What that means, folks, is that kids who are praised for self (traits such as physical attractiveness, intelligence, or possessions) are prone to deal less well in the future with problems and challenges than are children who are complimented for their work effort, regardless of prior success. In a nutshell, when you compliment work effort, you often help lead your child to a solid work ethic that will continue to develop as he grows to and through adulthood. The time-worn sayings “It’s not whether you win or lose that’s important, it’s how you play the game,” or “Success is more perspiration than inspiration,” apparently are not just Great-Grandma’s ramblings — there’s now clinical data to back her up!

When parents express appreciation for what a child has accomplished by focusing on the effort put in or the method used to accomplish the task, rather than by labeling or evaluating the child as a whole, this sets the stage for perseverance in the later years. Praise for the effort, strategizing, work, and persistence children put into their accomplishments more fully recognizes their achievements than does ability praise. This means that kids should be praised for how they do their work rather than for the final product or their IQ score.

This is actually easier to accomplish than you might think at first glance. “Trying and failing” occurs more often in children’s lives than do large successes. Think of all of the times that your kid takes the basketball onto the driveway and tries to shoot hoops. That 10-foot height can be daunting to a 10-year-old who comes in at about 4 feet 4 inches, yet somehow he keeps trying. And trying, and trying. And then one day it finally happens — whether it was the wind lending a hand or some skill and strength actually kicking in, the kid swooshes the ball through the net. He’s thrilled, and I’m sure that you’ll be the first to hear about it and to praise his accomplishment. But consider all of the attempts at making a basket that preceded that first success. Sure, giving him an “atta-boy” for making the shot is nice, but it’s your consistent praise and attention noting his daily, unsuccessful efforts that really teach him perseverance. Most kids with skill and strength can make a basket and continue to practice, but it takes someone very special to face defeat and carry on, failed shot after failed shot. Let him know the difference.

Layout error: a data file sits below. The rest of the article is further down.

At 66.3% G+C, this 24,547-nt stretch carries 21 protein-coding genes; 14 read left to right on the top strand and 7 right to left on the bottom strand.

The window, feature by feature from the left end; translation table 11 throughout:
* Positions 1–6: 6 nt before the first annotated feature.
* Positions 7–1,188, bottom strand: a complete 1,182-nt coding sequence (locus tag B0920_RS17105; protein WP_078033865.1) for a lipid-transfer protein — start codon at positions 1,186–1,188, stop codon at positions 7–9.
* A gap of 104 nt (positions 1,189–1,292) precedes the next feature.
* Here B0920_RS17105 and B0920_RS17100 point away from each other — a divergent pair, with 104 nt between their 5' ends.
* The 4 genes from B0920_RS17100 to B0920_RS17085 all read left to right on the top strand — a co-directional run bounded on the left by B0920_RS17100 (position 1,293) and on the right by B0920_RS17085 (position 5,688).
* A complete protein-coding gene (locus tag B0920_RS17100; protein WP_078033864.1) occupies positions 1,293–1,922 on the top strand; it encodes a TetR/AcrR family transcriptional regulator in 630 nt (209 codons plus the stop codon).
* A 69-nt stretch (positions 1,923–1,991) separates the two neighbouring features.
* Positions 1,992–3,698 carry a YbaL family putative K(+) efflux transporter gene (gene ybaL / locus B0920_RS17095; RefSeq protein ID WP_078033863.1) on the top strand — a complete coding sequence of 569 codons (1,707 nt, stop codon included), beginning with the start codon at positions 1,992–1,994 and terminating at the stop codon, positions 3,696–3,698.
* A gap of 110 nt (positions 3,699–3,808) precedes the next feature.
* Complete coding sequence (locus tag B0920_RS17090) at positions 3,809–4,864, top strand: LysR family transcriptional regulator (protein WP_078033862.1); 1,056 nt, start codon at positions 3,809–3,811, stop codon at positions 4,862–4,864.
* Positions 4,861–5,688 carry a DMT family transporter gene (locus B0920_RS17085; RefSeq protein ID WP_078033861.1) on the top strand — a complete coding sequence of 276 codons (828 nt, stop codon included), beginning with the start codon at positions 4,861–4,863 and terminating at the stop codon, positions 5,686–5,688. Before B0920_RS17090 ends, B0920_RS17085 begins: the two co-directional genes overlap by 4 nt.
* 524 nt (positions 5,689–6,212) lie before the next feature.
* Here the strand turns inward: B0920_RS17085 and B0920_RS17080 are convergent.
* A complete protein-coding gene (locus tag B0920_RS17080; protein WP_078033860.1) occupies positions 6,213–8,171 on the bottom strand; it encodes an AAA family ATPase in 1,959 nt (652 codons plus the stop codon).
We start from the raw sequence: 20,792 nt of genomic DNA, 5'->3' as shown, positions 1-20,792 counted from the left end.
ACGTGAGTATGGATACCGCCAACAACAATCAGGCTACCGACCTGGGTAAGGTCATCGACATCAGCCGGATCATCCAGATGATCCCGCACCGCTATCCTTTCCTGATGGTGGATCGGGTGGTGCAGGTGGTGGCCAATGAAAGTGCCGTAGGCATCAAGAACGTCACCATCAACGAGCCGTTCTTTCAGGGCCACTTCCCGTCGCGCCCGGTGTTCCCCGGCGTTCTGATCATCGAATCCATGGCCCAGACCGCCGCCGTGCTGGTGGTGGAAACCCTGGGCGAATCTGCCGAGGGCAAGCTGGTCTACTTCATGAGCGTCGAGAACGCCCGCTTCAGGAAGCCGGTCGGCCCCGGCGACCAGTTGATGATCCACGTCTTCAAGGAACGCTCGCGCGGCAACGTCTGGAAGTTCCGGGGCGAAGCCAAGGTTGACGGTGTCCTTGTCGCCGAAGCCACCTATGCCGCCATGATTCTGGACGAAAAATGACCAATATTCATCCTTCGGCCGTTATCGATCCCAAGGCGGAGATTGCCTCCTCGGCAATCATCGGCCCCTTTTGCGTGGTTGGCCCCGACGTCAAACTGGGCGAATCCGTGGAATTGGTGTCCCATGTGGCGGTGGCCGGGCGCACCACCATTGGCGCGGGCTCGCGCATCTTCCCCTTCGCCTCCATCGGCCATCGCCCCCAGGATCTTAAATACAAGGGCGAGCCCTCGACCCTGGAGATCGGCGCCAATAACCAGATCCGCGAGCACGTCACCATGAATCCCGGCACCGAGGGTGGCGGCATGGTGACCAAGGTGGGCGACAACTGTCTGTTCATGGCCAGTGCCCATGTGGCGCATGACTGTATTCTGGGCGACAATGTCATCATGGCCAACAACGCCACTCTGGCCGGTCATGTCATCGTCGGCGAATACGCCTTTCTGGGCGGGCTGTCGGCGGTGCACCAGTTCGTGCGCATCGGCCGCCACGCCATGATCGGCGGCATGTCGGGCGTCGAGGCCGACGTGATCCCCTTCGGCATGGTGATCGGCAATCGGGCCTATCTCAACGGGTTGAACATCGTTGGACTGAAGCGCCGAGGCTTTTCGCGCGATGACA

It’s also emotionally risky to get back in the saddle after failure. Friends may tease your child and wear down his motivation. But your support praises the process, not the child, and serves not only as encouragement but turns the focus onto effort, rather than success. As you may know from your own career, we cannot always control the outcome of every situation we’re in, but we sure can steer our energies in the proper direction. Yet we can do this only if we’ve been trained to continue without immediate success and to view obstacles as challenges, not as annoying or impossible problems interfering with our lives.

Whether it’s shooting hoops in the driveway, taking an advanced placement course in high school rather than an average class, or trying out for a sports team already populated with talented athletes, your kid will be much more inclined toward challenges and positive risk-taking if he has been raised with a steady diet of process or effort praise, rather than being adulated for his IQ or strong muscles.